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"So, Pedro," Petrocelli said, using his nickname for Gelblum, "what's the game plan?" It was his characteristic way of signaling a debate on strategy. From the outset, Petrocelli had in mind a plan very different from the first Simpson trial. As a civil lawyer, he rooted much of his strategy in the concept of the pretrial deposition and the opportunity it gave to question witnesses under oath, to trip them up and to use their conflicting statements to impeach their credibility on the witness stand. Simpson's conflicting versions of so many things--his relationship with Nicole, where he was and what he was doing the night of June 12, 1994, how he cut his hands--were all important, but nothing loomed as large as his denial of owning the Bruno Maglis.
The first time Petrocelli questioned Simpson, during depositions in January 1996, the lawyer had no idea that photos of Simpson wearing the shoes would surface. Nonetheless Petrocelli pushed and pushed as Simpson elaborated on his denials. "We pinned him down," said Petrocelli after the deposition. "It is a perfect illustration of how the deposition process can work. We had no photos. But Simpson lied and lied and lied. He committed himself. Whatever happened, it was important to pin him down on the lies, because we knew we would have the opportunity to confront him on the stand." He added, "There's no question that the shoes were the single most important piece of evidence in the case. And that is because they have nothing to do with the L.A.P.D. The shoes have nothing to do with race."
But how would Simpson's lawyer Robert Baker deal with conflicting statements that might arise during trial--or even new evidence? Petrocelli strategized with Gelblum and the rest of the team. They wondered if the defense, and Simpson himself when he testified, would choose to ignore unfavorable evidence. Gelblum and Petrocelli sat in an almost meditative silence for more than a few moments as they tried to anticipate the other side's moves. They had been doing this kind of thing for years, since they were night-school classmates at Southwestern University School of Law. Finally, Petrocelli said, "What can Simpson say about anything? He can't talk about the evidence; he can't refute it. He's basically gonna say, 'Listen, I won the Heisman Trophy, so I didn't do this. Period.'" As it turned out, Petrocelli was right. Simpson's testimony during his lawyer's gentle questioning was largely about his athletic career, his awards and achievements, and his idyllic life with Nicole.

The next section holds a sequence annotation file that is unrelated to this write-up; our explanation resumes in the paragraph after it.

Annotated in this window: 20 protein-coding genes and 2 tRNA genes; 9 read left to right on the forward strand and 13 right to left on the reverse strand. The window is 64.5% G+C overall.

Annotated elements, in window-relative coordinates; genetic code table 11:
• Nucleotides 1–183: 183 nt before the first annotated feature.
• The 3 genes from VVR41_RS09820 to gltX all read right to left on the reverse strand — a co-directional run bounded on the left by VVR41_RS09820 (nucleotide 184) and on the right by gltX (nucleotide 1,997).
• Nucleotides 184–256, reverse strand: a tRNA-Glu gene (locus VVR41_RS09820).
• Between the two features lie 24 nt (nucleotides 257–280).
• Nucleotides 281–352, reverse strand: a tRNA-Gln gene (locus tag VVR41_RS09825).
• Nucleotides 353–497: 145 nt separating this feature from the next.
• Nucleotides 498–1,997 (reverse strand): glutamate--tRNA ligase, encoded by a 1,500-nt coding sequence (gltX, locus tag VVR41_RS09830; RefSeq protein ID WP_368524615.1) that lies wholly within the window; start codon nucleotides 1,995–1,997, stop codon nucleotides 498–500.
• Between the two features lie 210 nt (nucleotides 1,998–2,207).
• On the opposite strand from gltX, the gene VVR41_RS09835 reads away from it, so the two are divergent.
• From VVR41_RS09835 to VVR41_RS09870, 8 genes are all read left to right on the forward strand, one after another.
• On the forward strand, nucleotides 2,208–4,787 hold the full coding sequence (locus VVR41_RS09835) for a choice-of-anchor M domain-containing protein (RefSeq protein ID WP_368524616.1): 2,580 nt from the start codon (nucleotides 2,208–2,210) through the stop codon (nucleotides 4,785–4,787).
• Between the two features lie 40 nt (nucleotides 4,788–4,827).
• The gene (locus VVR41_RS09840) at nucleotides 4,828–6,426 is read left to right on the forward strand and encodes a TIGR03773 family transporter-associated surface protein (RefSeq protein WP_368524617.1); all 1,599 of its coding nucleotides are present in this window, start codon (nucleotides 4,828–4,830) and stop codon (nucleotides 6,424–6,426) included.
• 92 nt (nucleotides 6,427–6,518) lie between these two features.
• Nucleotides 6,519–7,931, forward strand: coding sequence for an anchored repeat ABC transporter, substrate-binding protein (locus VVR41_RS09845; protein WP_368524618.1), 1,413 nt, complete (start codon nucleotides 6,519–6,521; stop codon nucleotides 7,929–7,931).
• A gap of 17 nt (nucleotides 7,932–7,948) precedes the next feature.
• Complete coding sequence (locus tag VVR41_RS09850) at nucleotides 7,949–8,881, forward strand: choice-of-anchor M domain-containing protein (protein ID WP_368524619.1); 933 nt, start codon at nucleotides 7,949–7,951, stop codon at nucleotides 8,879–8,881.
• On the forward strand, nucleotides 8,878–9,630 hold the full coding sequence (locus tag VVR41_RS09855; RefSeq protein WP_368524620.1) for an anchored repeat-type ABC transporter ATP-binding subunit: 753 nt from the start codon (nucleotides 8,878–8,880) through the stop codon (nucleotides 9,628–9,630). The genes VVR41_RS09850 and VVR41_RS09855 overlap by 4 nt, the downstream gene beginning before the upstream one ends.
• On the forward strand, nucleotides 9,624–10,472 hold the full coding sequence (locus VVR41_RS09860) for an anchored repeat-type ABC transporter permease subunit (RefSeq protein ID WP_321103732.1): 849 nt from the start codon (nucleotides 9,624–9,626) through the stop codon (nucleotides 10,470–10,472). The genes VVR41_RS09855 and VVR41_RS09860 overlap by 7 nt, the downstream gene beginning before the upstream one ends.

Petrocelli did not come to the civil case as an expert on the first Simpson trial. His attention to it had been sporadic at best. Then one afternoon in October 1995, as he was driving on the 405 Freeway to his home in Chatsworth in the San Fernando Valley, he got a call on his cell phone from a well-known client. The client, who wishes to remain anonymous, wanted to help the Goldmans with their civil lawsuit and asked Petrocelli's permission to recommend him to the family of the murder victim. Petrocelli agreed. Fred Goldman, Ron's father, called Petrocelli, and they arranged a meeting.